RNs may experience tension when they are faced with what the right thing to do is versus their hospital policy, thus causing ethical distress, which could interfere with providing safe and ethical nursing care (Kelly & Porr, 2018). Being unable to provide safe nursing care with staffing shortages became increasingly challenging. We asked for more nurses to be hired so we could deliver the care the patients needed. Weekly Webex meetings on the phone were set up with higher management and all employees so we could voice our concerns. Our management ended up hiring travelers to fill open positions. We realized that the more people we got to speak up about how our staffing shortage was affecting patient care, the management might be more engaged to help. By making these ethical complications known it can better ensure that patient needs are met (Milliken, 2018). I’m glad you were able to get the needs met for the benefit of your patients and yourselves because providing safe and ethical care is what we are all here to do.

Kelly, P. & Porr, C. (2018). Ethical Nursing Care Versus Cost Containment: Considerations to Enhance RN Practice. OJIN: Online Journal of Issues in Nursing, 23(1), Manuscript 6. Doi: 10.3912/OJIN.Vol23No01Man06. Retrieved from

Milliken, A. (2018). Ethical Awareness: What It Is and Why It Matters. OJIN: Online Journal of Issues in Nursing, 23(1), Manuscript 1. Doi: 10.3912/OJIN.Vol23No1Man1. Retrieved from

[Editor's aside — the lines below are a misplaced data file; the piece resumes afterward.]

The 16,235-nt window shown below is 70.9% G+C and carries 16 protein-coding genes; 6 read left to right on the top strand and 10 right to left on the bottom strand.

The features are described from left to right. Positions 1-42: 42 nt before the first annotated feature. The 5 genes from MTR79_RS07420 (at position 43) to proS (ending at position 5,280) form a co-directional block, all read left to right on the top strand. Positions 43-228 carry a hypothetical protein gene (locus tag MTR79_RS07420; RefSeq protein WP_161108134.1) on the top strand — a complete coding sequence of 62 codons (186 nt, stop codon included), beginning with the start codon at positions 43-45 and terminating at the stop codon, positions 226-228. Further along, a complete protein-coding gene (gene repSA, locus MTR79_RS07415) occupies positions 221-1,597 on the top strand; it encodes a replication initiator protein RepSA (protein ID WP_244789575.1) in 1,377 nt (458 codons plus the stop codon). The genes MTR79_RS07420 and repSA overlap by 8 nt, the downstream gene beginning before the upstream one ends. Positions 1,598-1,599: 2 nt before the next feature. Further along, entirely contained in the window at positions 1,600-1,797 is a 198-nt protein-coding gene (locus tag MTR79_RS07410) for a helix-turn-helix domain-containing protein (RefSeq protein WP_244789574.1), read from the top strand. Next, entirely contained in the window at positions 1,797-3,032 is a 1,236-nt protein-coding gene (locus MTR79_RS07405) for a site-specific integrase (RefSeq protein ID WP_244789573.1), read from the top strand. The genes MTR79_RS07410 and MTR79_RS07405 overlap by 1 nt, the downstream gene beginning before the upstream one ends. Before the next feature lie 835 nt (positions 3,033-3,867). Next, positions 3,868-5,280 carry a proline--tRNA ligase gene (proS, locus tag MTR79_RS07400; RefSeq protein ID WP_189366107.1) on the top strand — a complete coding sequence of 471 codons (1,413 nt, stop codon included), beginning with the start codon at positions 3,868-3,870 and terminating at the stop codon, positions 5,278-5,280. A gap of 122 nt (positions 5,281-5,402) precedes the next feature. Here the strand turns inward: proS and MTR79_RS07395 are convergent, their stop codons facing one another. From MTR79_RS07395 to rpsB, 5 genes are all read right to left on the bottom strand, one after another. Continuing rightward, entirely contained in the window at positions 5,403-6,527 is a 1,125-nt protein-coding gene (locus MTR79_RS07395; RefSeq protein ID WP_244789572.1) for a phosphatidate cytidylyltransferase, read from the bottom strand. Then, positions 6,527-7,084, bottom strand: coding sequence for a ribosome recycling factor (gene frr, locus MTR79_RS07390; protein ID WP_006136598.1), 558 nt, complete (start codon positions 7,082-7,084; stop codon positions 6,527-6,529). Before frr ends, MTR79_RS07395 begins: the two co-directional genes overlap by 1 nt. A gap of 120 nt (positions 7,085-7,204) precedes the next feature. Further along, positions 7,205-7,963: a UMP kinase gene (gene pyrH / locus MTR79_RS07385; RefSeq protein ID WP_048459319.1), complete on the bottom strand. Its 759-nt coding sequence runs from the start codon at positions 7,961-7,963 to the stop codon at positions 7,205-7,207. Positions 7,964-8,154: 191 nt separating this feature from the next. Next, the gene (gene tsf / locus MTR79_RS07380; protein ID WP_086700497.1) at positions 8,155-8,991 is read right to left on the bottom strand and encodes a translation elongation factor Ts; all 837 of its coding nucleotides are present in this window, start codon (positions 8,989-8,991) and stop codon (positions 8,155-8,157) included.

Geat post, people do not understand what we go through as nurses on a daily basis. Nurses are the center of the whole patient care. Nurses deal with family, doctors, case managers and all other departments Organizational Policies and Practices to Support Healthcare Issues. They look at nurses for all the solutions and all the answers. So it is already a stressful job and to add a pandemic to the mix and lack of resources just makes it worse. Covid-19 has put a big strain on health care and staff. Work-related stress can be damaging to a person’s physical and mental health, while its’ high levels have been related/connected to high staff truancy and low levels of productivity (Sarafis, Rousaki, & Tsounis, 2016). Almost every nurse I talked to was burnt out and still are. Even though COVID-19 has slowed down it is still stressful. Stress and burn out to staff effects not only the staff but also effects patient outcomes. Findings clearly indicate that nurse burnout is associated with increased odds of reporting negative patient outcomes (Nantsupawat, 2016).


Nantsupawat, A., (2016). Nurse burnout, nurse-reported quality of care, and patient outcomes in

Thai hospitals. Journal of Nursing Scholarship, 48(1), 83-90.


Sarafis, P., Rousaki, E., & Tsounis, P., (2016). The impact of occupational stress on nurses

caring behaviors and their health related quality of life. BMC Nursing, 15

        doi: Organizational Policies and Practices to Support Healthcare Issues